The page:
Darryl Leroux's Raceshifting website

We are pleased to announce that there is a companion website for Darryl Leroux’s upcoming book Distorted Descent: White Claims to Indigenous Identity.

Here’s the description of the Raceshifting website:

This website is a resource for people who are concerned with or want to find out more about the rise of the so-called “Eastern Metis” in the eastern provinces (Ontario, Québec, New Brunswick, and Nova Scotia) and in New England (Vermont, New Hampshire, Maine). The actual Métis are a western-based Indigenous people whose culture grew out of kinship relations with the Plains Cree, Saulteaux, Assiniboine, and Dene. The so-called “Eastern Metis” are instead an example of what is referred to as race-shifting or self-indigenization, a process that, in the case of this research project, involves white French-descendants inventing and claiming an “Indigenous” identity, often in opposition to actual Indigenous peoples.

The website includes a “storymap” that features a GIS map of all of the organizations surveyed through our project (about 75). All of the organizations are involved or have been involved in the race shifting movement, mostly since 2000. The map also includes information for all of the “Eastern Métis” court cases (almost 60) filed in Québec, New Brunswick, and Nova Scotia that we have identified.

The website also includes all of the publicly-available court documents (expert reports, testimony, interviews, membership records) that have been submitted in several of the key “Eastern Métis” court cases in Québec.

Much of the material on the website is analyzed in Darryl Leroux’s book Distorted Descent: White Claims to Indigenous Identity, which will be available in September 2019.

About the Book
Distorted Descent examines a social phenomenon that has taken off in the twenty-first century: otherwise white, French descendant settlers in Canada shifting into a self-defined “Indigenous” identity. This study is not about individuals who have been dispossessed by colonial policies, or the multi-generational efforts to reconnect that occur in response. Rather, it is about white, French-descendant people discovering an Indigenous ancestor born 300 to 375 years ago through genealogy and using that ancestor as the sole basis for an eventual shift into an “Indigenous” identity today.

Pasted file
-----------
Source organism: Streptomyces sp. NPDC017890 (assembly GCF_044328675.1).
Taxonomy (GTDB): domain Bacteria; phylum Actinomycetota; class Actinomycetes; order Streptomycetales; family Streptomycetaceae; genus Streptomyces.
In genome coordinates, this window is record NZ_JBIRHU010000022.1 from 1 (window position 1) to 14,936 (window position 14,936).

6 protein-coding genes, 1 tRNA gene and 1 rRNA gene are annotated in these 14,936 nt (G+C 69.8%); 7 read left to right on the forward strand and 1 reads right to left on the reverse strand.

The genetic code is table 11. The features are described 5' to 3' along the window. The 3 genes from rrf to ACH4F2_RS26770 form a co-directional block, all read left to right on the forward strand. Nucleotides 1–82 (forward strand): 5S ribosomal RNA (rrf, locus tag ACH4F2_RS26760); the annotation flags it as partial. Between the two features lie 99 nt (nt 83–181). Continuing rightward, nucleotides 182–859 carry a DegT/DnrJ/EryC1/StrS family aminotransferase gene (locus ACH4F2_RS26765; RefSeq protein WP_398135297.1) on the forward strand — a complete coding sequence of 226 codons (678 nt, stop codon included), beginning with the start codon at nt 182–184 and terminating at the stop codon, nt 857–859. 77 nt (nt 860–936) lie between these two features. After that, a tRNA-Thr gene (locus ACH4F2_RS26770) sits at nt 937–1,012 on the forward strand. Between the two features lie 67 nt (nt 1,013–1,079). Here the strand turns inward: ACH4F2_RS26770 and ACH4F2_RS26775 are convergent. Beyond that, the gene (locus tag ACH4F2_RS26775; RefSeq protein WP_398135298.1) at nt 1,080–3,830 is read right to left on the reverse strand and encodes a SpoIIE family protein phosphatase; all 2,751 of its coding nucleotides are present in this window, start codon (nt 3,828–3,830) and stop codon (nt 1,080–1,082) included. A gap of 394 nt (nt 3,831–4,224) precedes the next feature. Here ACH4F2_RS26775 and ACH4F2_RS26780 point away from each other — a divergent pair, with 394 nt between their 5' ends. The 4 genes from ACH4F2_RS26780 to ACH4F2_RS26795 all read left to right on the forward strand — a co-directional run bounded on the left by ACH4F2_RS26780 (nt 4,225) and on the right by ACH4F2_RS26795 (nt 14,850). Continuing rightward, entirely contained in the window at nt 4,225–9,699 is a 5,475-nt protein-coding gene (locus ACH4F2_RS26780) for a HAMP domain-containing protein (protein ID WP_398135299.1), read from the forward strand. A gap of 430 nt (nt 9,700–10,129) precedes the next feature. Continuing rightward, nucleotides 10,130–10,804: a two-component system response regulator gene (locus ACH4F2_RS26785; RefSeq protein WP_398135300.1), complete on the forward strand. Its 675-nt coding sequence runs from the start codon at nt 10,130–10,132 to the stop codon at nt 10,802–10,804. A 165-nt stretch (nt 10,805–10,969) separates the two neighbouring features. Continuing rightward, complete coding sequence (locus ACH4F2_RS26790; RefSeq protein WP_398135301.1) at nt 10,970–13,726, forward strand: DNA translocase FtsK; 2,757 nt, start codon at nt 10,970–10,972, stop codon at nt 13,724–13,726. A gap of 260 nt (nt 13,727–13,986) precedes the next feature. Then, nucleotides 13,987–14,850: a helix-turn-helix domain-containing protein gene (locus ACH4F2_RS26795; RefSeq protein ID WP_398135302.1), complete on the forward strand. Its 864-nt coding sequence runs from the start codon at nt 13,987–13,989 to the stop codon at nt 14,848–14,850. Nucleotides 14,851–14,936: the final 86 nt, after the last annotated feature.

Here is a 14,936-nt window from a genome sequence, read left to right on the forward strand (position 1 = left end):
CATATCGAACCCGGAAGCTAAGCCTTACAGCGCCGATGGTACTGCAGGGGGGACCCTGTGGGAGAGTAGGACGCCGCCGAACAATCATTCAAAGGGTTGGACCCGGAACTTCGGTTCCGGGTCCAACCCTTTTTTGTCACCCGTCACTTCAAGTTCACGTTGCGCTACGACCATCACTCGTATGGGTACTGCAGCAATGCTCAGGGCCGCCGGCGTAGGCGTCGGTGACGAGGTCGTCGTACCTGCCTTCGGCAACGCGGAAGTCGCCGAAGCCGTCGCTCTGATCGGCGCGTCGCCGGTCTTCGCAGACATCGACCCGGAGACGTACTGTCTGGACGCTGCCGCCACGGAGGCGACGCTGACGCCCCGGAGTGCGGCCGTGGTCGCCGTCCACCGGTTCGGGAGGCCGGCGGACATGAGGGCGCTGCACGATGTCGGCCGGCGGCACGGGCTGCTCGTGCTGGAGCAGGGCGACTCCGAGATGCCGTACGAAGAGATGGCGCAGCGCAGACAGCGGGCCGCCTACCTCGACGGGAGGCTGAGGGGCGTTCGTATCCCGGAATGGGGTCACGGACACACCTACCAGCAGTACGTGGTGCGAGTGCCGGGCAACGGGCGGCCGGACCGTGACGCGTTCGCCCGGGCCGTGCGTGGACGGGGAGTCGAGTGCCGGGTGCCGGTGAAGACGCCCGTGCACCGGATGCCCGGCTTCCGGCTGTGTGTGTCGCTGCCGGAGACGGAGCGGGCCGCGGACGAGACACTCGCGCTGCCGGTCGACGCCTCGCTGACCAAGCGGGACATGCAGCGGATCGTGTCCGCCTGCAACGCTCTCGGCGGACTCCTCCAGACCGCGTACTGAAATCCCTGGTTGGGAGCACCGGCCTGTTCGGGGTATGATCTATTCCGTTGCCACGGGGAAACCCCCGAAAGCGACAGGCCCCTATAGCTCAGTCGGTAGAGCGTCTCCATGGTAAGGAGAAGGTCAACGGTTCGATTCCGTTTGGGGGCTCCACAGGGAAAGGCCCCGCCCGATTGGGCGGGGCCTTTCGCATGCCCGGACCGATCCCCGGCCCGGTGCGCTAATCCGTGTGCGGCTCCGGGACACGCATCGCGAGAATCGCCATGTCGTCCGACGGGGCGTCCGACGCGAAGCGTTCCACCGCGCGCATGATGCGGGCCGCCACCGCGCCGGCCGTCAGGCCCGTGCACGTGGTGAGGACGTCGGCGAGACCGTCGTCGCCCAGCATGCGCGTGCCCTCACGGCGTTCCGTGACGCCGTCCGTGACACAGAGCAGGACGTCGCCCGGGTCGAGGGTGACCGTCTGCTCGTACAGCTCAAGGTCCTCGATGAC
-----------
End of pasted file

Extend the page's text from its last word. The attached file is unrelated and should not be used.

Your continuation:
After setting out the most common genealogical practices that facilitate race shifting, Leroux examines two of the most prominent self-identified “Indigenous” organizations currently operating in Quebec. Both organizations have their origins in committed opposition to Indigenous land and territorial negotiations, and both encourage the use of suspect genealogical practices. Distorted Descent brings to light to how these claims to an “Indigenous” identity are then used politically to oppose actual, living Indigenous peoples, exposing along the way the shifting politics of whiteness, white settler colonialism, and white supremacy.

About Darryl Leroux
Darryl Leroux is associate professor in the Department of Social Justice and Community Studies at Saint Mary’s University in Kjipuktuk (Halifax, Nova Scotia). He has been working on the dynamics of racism and colonialism among fellow French descendants for nearly two decades.

University of Manitoba Press is grateful for the support it receives for its publishing program from the Government of Canada through the Canada Book Fund; the Canada Council for the Arts; the Manitoba Department of Culture, Heritage, and Tourism; the Manitoba Arts Council; and the Aid to Scholarly Publishing Programme.